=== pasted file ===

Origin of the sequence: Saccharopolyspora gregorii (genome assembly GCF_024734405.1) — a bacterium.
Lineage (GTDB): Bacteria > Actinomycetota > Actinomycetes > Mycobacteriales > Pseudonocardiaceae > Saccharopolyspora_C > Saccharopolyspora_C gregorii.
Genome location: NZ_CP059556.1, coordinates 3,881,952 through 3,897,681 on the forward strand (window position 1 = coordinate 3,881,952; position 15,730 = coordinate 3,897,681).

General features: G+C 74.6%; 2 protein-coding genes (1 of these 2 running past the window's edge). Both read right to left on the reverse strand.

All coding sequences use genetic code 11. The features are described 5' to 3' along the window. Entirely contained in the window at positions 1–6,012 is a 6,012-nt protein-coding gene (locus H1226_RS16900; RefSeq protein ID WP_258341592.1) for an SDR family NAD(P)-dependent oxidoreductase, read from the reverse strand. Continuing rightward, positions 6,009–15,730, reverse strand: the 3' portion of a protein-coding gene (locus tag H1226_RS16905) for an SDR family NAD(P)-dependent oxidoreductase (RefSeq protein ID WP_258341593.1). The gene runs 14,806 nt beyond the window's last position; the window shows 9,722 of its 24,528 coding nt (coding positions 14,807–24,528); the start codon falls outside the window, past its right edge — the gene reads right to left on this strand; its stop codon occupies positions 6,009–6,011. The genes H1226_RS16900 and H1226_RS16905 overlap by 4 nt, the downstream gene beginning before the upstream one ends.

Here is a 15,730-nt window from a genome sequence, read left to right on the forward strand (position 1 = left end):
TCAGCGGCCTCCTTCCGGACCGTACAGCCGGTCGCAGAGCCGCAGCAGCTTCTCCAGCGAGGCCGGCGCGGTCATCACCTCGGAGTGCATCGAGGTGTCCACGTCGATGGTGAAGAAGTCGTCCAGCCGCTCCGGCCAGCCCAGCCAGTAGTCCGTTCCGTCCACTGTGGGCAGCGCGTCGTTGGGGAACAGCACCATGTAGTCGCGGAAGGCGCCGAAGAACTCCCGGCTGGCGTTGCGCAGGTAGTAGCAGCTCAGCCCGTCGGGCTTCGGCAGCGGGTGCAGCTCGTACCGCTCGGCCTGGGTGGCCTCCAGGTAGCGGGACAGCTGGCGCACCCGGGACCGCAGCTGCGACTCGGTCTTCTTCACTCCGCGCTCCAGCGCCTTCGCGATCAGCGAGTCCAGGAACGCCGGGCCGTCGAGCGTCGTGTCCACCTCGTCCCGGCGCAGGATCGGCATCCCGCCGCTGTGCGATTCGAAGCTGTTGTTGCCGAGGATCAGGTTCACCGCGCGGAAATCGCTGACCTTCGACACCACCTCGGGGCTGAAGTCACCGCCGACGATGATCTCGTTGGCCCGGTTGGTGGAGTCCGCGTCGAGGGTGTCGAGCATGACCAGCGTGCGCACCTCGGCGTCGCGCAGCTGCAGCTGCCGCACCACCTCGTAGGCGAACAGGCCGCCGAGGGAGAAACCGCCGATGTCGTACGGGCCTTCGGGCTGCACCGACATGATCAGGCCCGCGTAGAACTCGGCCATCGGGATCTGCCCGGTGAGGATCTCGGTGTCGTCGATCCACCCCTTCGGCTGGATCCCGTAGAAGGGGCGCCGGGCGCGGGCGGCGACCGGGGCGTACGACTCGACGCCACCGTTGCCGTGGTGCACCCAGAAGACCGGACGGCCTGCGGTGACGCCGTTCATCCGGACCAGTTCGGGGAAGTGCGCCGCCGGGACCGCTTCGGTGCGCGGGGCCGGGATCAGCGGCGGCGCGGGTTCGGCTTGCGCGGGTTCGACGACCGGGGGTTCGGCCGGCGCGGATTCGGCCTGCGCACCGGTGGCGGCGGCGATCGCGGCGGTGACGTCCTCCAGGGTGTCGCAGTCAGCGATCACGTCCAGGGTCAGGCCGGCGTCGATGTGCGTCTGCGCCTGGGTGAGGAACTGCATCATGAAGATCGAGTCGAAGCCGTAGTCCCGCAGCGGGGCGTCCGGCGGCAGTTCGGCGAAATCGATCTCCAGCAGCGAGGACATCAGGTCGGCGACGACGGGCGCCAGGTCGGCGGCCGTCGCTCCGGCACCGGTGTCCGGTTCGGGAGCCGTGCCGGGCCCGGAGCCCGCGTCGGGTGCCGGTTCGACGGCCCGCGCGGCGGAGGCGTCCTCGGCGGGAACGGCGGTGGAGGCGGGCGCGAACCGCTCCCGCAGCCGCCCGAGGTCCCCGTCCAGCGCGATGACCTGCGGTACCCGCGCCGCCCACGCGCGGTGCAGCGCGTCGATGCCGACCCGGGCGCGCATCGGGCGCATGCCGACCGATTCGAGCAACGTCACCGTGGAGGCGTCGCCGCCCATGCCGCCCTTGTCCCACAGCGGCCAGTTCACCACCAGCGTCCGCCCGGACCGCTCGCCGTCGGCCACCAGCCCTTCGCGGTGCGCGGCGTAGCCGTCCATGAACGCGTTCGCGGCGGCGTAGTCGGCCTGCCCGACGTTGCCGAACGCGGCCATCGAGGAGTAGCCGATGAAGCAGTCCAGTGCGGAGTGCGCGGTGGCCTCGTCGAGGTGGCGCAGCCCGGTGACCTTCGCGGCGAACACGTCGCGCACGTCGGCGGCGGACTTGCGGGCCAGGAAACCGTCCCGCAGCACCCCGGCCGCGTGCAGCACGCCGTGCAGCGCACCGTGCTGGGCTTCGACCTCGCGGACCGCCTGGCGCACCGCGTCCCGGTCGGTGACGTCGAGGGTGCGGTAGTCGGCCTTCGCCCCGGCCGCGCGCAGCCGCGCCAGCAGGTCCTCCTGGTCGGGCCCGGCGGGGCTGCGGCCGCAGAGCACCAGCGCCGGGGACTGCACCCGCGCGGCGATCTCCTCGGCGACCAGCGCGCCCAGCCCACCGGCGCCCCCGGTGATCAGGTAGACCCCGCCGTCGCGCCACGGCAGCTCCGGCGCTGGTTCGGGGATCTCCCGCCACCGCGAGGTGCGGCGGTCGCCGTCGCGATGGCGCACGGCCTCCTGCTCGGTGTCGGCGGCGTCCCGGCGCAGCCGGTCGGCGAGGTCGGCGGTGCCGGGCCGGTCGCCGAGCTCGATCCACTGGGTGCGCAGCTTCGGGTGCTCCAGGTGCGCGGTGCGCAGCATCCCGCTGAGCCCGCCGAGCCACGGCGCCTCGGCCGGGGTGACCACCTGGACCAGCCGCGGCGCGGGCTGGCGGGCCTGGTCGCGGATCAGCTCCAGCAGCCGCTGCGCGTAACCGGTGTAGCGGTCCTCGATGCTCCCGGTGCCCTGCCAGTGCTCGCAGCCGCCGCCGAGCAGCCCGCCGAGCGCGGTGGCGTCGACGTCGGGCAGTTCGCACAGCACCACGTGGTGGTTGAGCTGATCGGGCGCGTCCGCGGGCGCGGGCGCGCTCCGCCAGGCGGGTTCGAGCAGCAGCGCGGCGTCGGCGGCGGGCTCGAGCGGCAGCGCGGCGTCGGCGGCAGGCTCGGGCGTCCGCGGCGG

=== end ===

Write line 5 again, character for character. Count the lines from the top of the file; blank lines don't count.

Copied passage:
All coding sequences use genetic code 11. The features are described 5' to 3' along the window. Entirely contained in the window at positions 1–6,012 is a 6,012-nt protein-coding gene (locus H1226_RS16900; RefSeq protein ID WP_258341592.1) for an SDR family NAD(P)-dependent oxidoreductase, read from the reverse strand. Continuing rightward, positions 6,009–15,730, reverse strand: the 3' portion of a protein-coding gene (locus tag H1226_RS16905) for an SDR family NAD(P)-dependent oxidoreductase (RefSeq protein ID WP_258341593.1). The gene runs 14,806 nt beyond the window's last position; the window shows 9,722 of its 24,528 coding nt (coding positions 14,807–24,528); the start codon falls outside the window, past its right edge — the gene reads right to left on this strand; its stop codon occupies positions 6,009–6,011. The genes H1226_RS16900 and H1226_RS16905 overlap by 4 nt, the downstream gene beginning before the upstream one ends.